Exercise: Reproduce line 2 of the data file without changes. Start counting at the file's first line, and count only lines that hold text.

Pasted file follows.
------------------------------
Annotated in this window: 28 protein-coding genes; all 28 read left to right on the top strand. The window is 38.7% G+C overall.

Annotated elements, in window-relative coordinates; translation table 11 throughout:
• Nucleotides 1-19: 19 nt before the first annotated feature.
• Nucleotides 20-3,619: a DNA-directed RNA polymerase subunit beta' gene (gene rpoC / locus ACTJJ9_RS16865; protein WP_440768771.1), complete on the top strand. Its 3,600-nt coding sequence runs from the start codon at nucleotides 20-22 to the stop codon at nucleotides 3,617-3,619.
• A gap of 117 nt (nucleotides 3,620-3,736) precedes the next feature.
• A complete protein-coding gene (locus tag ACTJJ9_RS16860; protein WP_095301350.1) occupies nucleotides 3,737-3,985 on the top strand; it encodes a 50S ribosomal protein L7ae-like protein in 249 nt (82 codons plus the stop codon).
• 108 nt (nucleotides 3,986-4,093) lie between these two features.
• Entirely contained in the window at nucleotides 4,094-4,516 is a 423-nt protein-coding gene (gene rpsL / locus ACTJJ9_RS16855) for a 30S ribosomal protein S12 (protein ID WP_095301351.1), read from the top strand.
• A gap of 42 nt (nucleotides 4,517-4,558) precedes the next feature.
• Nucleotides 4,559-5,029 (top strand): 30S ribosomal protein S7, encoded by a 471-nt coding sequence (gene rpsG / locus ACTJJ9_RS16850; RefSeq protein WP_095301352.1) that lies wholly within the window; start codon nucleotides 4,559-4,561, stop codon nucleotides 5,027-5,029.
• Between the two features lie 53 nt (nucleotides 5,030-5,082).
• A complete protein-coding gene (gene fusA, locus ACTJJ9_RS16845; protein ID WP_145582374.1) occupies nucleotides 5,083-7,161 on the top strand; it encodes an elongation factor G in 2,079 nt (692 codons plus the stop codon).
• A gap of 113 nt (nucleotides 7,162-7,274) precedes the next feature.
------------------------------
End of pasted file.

Annotated elements, in window-relative coordinates; translation table 11 throughout: